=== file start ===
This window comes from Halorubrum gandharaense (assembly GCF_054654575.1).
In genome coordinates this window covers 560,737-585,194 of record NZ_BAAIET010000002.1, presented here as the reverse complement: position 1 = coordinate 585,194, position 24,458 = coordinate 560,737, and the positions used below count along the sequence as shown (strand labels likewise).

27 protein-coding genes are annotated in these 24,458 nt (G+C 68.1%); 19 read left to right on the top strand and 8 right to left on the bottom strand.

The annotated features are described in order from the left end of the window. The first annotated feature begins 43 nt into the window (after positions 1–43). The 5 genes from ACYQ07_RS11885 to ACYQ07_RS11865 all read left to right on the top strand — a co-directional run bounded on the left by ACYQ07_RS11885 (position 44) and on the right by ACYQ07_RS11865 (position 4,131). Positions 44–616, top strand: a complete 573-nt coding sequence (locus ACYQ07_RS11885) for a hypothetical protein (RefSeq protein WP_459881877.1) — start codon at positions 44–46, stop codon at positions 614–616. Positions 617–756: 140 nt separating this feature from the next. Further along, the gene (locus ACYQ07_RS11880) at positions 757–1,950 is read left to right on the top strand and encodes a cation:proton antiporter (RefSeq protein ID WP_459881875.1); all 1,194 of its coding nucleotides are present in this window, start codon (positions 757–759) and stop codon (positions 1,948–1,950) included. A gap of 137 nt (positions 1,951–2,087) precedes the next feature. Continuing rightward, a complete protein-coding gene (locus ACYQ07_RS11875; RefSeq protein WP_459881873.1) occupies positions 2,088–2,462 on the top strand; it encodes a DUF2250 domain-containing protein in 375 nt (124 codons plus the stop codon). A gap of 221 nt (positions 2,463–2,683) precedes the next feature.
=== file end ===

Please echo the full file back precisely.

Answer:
This window comes from Halorubrum gandharaense (assembly GCF_054654575.1).
In genome coordinates this window covers 560,737-585,194 of record NZ_BAAIET010000002.1, presented here as the reverse complement: position 1 = coordinate 585,194, position 24,458 = coordinate 560,737, and the positions used below count along the sequence as shown (strand labels likewise).

27 protein-coding genes are annotated in these 24,458 nt (G+C 68.1%); 19 read left to right on the top strand and 8 right to left on the bottom strand.

The annotated features are described in order from the left end of the window. The first annotated feature begins 43 nt into the window (after positions 1–43). The 5 genes from ACYQ07_RS11885 to ACYQ07_RS11865 all read left to right on the top strand — a co-directional run bounded on the left by ACYQ07_RS11885 (position 44) and on the right by ACYQ07_RS11865 (position 4,131). Positions 44–616, top strand: a complete 573-nt coding sequence (locus ACYQ07_RS11885) for a hypothetical protein (RefSeq protein WP_459881877.1) — start codon at positions 44–46, stop codon at positions 614–616. Positions 617–756: 140 nt separating this feature from the next. Further along, the gene (locus ACYQ07_RS11880) at positions 757–1,950 is read left to right on the top strand and encodes a cation:proton antiporter (RefSeq protein ID WP_459881875.1); all 1,194 of its coding nucleotides are present in this window, start codon (positions 757–759) and stop codon (positions 1,948–1,950) included. A gap of 137 nt (positions 1,951–2,087) precedes the next feature. Continuing rightward, a complete protein-coding gene (locus ACYQ07_RS11875; RefSeq protein WP_459881873.1) occupies positions 2,088–2,462 on the top strand; it encodes a DUF2250 domain-containing protein in 375 nt (124 codons plus the stop codon). A gap of 221 nt (positions 2,463–2,683) precedes the next feature.